Has Tony McCoy really retired?
The legendary Northern Irish jump jockey supposedly hung up his stirrups for the last time amid emotional scenes at Sandown Park in April.
But now the Moneyglass man has accepted an invitation to ride at the Barbury International Horse Trials next month, fuelling speculation that 'AP' is already missing the adrenalin of competition.
When McCoy lines up for the JCB Champions Challenge at the Wiltshire venue on July 11, it will be just 77 days since he brought the curtain down on an epic career that brought 4,357 wins and 20 Champion Jockey titles.
The 41-year-old had already agreed to be enticed out of retirement for the Leger Legends Classified Stakes at Doncaster in September - which was supposedly a one-off flat race for charity.
Now, however, he has brought his return to the saddle further forward and will take part in a specifically designed race with jump jockeys taking on event riders.
The jumps race is being held in aid of the Injured Jockeys Fund, of which McCoy has always been a keen supporter.
Nigel Bunter, chairman of the Barbury International Horse Trials, said he was thrilled at McCoy's impending participation in the event.
"Last year the jump jockeys were victorious in the inaugural running of this event with some of the greatest names in horse racing and eventing taking part, and it's also very exciting we will be welcoming AP McCoy to Barbury," he said.
It's not unusual for professional footballers to play in various friendly games after they retire, but horse racing is of course a much more dangerous sport.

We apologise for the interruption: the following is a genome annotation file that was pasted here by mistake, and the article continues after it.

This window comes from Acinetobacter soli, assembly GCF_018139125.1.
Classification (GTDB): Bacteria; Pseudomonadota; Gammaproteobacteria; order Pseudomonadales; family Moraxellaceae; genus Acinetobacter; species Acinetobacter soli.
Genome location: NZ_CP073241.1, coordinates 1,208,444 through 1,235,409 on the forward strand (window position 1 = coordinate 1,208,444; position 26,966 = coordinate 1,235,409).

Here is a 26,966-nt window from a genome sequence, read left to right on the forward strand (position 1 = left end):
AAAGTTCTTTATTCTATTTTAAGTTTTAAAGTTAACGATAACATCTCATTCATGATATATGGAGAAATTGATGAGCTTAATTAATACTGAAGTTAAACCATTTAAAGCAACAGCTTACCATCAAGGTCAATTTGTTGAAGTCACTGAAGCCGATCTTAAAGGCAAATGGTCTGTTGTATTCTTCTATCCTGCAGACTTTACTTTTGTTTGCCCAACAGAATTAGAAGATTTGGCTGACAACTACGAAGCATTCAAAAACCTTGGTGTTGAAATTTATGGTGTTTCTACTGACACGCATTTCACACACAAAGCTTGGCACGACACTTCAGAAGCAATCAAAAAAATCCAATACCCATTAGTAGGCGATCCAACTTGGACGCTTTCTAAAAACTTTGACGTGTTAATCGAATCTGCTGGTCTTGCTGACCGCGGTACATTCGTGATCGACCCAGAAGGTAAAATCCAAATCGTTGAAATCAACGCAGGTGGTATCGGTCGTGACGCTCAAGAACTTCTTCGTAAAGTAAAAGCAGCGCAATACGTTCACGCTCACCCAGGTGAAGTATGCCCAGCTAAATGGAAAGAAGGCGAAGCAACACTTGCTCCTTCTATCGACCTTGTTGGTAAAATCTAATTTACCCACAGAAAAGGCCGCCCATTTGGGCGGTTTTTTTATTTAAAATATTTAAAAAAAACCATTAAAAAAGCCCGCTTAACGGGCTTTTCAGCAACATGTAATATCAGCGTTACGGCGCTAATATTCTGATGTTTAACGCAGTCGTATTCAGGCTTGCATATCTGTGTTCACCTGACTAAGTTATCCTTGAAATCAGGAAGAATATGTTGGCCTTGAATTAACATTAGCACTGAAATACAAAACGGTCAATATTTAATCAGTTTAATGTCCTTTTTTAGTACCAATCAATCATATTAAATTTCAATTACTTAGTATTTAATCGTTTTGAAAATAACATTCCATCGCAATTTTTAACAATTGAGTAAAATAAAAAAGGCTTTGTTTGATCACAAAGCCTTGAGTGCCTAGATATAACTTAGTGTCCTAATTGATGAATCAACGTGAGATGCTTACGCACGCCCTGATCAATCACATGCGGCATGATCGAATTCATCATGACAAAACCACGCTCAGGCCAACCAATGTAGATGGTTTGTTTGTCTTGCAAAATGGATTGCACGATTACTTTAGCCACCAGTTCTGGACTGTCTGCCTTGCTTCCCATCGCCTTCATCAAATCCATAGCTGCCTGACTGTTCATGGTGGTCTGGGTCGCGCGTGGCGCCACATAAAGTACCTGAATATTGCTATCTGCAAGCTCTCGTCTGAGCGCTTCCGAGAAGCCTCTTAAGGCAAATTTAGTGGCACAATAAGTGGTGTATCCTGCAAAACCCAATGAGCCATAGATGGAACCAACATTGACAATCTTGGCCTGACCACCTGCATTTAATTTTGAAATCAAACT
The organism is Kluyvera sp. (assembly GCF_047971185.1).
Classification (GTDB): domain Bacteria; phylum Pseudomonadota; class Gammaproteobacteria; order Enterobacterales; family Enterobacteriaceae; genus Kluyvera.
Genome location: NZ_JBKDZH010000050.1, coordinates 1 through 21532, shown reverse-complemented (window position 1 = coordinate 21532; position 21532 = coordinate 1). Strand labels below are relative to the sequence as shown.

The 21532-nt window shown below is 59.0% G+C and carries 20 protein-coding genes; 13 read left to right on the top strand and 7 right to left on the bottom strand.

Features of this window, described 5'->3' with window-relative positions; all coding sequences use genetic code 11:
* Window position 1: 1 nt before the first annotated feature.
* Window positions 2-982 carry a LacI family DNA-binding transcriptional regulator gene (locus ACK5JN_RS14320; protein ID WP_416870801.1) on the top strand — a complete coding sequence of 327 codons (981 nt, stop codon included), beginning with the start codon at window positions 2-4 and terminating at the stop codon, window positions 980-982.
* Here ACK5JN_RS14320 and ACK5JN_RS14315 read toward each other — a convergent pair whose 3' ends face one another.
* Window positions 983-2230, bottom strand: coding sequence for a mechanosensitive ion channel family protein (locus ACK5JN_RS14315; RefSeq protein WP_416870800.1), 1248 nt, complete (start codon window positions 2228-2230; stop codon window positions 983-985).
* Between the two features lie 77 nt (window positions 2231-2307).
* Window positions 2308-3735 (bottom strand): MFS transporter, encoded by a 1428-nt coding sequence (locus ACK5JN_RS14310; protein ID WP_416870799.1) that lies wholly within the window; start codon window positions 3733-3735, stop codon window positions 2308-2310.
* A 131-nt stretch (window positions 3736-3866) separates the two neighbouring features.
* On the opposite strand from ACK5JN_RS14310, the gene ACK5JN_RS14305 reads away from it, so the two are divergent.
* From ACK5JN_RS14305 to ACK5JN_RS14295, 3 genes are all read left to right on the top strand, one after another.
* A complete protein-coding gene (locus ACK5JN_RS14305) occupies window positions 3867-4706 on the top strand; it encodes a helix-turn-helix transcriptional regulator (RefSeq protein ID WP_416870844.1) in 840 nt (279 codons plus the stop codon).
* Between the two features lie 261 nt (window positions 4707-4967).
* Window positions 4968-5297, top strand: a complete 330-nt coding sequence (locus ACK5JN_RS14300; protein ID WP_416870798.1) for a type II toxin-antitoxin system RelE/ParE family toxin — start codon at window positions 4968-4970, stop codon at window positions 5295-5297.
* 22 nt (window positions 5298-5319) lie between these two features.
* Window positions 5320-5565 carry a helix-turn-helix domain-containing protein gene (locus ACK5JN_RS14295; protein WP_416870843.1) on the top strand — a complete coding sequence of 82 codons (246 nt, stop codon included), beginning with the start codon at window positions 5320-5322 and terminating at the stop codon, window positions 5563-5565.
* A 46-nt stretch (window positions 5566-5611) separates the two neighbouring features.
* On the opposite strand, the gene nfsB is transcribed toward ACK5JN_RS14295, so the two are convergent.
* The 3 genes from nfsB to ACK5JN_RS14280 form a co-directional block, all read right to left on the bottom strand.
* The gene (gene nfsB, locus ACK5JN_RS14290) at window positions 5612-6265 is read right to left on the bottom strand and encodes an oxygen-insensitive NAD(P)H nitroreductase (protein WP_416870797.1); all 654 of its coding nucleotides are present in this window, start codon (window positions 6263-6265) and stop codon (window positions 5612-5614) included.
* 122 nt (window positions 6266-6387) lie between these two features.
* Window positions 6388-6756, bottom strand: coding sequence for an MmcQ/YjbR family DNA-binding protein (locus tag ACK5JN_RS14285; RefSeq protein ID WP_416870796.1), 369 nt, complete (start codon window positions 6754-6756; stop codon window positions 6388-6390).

In April Chanelle McCoy spoke of her "huge sense of relief" after her husband decided to retire, adding that he'd been going to work every day "with an ambulance following him".
Chanelle admitted, however, that Tony - who is dad to their children Eve (7) and one-year-old Archie - would miss the day to day involvement in horse racing.
But she told Racing UK that his reason for retiring last season was his desire to "go out on top".
"That was really the motivating thing because he really doesn't tick any boxes to retire," she said.
"Injuries don't faze him, he doesn't mind starving, he doesn't mind the hot baths, he doesn't mind hundreds of hours in the car.
"He's still hugely driven."
She also said she knew it would be hard for him to consign his champion career to the retirement bed.
"It was very difficult emotionally for him to make the decision because he loves riding," Chanelle said.
"There's a big part of him that doesn't want to retire.
"He should retire but there is a part of him that is ready to retire."
For his part, Tony said he had been piling on the pounds since he quit, but will have to lose some weight with the Barbury event approaching fast.
"I don't think I have eaten as much in 20 years as I have in the last three weeks," he said last month.
He said he had "pretty much" eaten everything he wanted for breakfast, lunch and dinner and felt "guilt".